Sabre fencing is fantastic and we love it (obviously). But it’s not a well-understood sport, and there’s a lot of misconceptions out there. In the spirit of The Big Tournament In Rio this week, here are some answers to questions we get asked a lot.
What’s the basic aim of the game?
Hit and don’t get hit.
Seriously, though, at its heart it is about the control of distance. Sabre is a game of movement, timing and acceleration to hit. Everything else is built on top.
What is the value of of fencing as a sport? Does it actually teach you to sword fight? and/or I saw this one YouTube video/read this one essay by an angry old Italian man that said that modern sport fencing is totally stupid and doesn’t train The Art Of True Swordsmanship. What do you say about that?
You may as well ask the value of competitive archery to bringing down an elk with a compound bow, or biathlon to fighting Nazis in the Finnish winter, or sprinting 100m on a track to fleeing from a lion. Sure, it’s not the same thing, and a hardcore specialist will probably do it better, but the Olympic athlete will still have pretty solid skills and will be able to take on most random chumps in the real-world variant should push ever come to shove.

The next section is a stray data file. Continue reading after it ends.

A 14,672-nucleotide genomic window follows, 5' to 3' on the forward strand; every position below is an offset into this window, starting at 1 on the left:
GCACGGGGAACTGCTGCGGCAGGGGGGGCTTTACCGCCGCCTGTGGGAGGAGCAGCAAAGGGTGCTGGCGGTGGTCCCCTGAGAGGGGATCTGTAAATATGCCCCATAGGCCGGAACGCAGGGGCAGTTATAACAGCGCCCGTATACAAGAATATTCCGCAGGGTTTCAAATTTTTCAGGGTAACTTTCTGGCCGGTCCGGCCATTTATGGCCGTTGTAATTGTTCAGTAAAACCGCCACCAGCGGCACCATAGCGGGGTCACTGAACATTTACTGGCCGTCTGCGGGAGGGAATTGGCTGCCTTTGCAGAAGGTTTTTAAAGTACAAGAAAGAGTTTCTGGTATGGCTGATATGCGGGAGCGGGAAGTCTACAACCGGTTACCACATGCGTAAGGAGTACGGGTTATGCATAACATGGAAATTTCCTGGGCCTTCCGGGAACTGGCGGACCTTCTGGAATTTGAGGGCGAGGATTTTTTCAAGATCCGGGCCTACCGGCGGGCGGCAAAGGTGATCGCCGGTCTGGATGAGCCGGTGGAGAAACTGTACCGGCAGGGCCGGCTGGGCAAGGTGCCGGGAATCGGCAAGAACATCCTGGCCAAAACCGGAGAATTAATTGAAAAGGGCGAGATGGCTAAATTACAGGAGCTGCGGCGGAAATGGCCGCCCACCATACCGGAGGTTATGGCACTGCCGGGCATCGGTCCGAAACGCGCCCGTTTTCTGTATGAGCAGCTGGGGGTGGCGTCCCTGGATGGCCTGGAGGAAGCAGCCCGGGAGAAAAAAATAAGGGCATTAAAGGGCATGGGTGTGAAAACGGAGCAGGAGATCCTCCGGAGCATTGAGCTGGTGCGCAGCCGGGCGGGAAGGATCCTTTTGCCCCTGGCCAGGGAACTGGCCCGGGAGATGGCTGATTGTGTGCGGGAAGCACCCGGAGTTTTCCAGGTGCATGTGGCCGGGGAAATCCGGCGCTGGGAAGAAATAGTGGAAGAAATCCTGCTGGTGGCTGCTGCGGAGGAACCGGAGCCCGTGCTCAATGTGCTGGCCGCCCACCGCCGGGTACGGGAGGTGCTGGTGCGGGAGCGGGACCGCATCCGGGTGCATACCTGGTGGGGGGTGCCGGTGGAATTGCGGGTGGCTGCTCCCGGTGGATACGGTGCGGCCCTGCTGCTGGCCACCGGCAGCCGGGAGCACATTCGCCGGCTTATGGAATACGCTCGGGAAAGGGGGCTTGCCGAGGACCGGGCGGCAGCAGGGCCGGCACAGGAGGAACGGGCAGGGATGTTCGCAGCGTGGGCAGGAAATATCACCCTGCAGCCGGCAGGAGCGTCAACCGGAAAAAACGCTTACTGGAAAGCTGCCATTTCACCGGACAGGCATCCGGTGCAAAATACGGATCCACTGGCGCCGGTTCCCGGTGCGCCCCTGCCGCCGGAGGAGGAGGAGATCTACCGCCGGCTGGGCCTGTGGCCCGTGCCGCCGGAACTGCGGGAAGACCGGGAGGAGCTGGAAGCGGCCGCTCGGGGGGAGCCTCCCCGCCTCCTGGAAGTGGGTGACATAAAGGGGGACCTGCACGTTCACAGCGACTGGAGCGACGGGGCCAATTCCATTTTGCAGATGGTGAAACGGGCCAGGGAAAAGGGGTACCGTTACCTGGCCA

It’s a way to take a messy, chaotic and dangerous real-world undertaking and turn it into a game, where skills can be both safely explored and rigorously and consistently assessed.
What’s with the scoring rules? Why is it so complicated?
The modern sport uses a set of scoring rules derived from the original training drills used back when this was actually about winning a life-or-death fight. At their core, they’re fundamentally pretty pragmatic. Over time, they’ve evolved into a standardized way of determining who controls the initiative in the fight.
If you want to know more about the basic scoring rules of sabre, we’ve made a video guide:
It can be roughly summarized as:
- When you hit your opponent anywhere above the waist, your light on the scoring system turns on and the fight stops.
- If only one person hits, that person scores.